Dawes Act

(redirected from Dawes Severalty Act)

Dawes Act


General Allotment Act,

1887, passed by the U.S. Congress to provide for the granting of landholdings (allotments, usually 160 acres/65 hectares) to individual Native Americans, replacing communal tribal holdings. Sponsored by U.S. Senator H. L. DawesDawes, Henry Laurens,
1816–1903, U.S. Senator (1875–93), b. Cummington, Mass. He was U.S. district attorney for W Massachusetts (1853–57) and a Republican member of the House of Representatives (1857–75).
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, the aim of the act was to absorb tribe members into the larger national society. Allotments could be sold after a statutory period (25 years), and "surplus" land not allotted was opened to settlers. Within decades following the passage of the act the vast majority of what had been tribal land in the West was in white hands.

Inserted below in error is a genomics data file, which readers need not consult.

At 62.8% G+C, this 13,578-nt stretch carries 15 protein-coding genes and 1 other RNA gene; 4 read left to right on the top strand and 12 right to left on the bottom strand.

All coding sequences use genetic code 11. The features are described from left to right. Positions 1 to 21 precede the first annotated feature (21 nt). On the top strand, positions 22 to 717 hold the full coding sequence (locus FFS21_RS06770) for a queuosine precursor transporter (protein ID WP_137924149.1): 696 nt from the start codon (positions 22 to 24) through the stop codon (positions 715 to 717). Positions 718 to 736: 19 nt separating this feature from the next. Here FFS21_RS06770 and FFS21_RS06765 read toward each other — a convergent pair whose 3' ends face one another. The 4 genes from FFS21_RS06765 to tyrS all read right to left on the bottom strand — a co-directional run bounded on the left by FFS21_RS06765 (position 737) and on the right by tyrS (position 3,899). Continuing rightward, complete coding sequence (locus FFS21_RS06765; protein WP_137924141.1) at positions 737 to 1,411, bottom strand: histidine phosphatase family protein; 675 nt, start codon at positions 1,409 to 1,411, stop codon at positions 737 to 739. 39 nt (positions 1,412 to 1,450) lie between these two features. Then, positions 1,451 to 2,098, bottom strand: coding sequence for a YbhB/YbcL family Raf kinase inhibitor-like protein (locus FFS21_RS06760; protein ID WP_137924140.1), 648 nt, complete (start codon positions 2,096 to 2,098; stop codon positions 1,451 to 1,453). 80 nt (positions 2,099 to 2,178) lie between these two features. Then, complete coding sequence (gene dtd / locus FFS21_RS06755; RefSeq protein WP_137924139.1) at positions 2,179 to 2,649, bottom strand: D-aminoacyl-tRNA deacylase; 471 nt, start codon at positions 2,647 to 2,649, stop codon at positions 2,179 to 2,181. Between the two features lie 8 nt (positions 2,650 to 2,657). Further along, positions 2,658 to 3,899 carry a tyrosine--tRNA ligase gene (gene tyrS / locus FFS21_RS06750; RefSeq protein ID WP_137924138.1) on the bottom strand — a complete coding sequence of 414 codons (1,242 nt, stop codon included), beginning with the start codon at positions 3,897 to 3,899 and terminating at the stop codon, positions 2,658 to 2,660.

The act also established a trust fund to collect and distribute proceeds from oil, mineral, timber, and grazing leases on Native American lands. The failure of the Bureau of Indian Affairs to manage this trust fund properly led to legislation and lawsuits in the 1990s and early 2000s to force the government to properly account for the revenues collected.

References in periodicals archive ?
Some examples of specific article topics include the Battle of the Alamo, Butch Cassidy and the Sundance Kid, Samuel Clements (Mark Twain), the Dawes Severalty Act, dime novels, firearms, the idea of the frontier, the Grand Canyon, land speculation, migrant laborers, newspapers and journals, race relations, Theodore Roosevelt, Sitting Bull, the telegraph, transcontinental railroads, water and immigration, and Western music.
Indian boarding schools attempted to eradicate native languages and impose Christianity, while laws such as the Dawes Severalty Act worked finally to erase indigenous relationships with their land (1-22).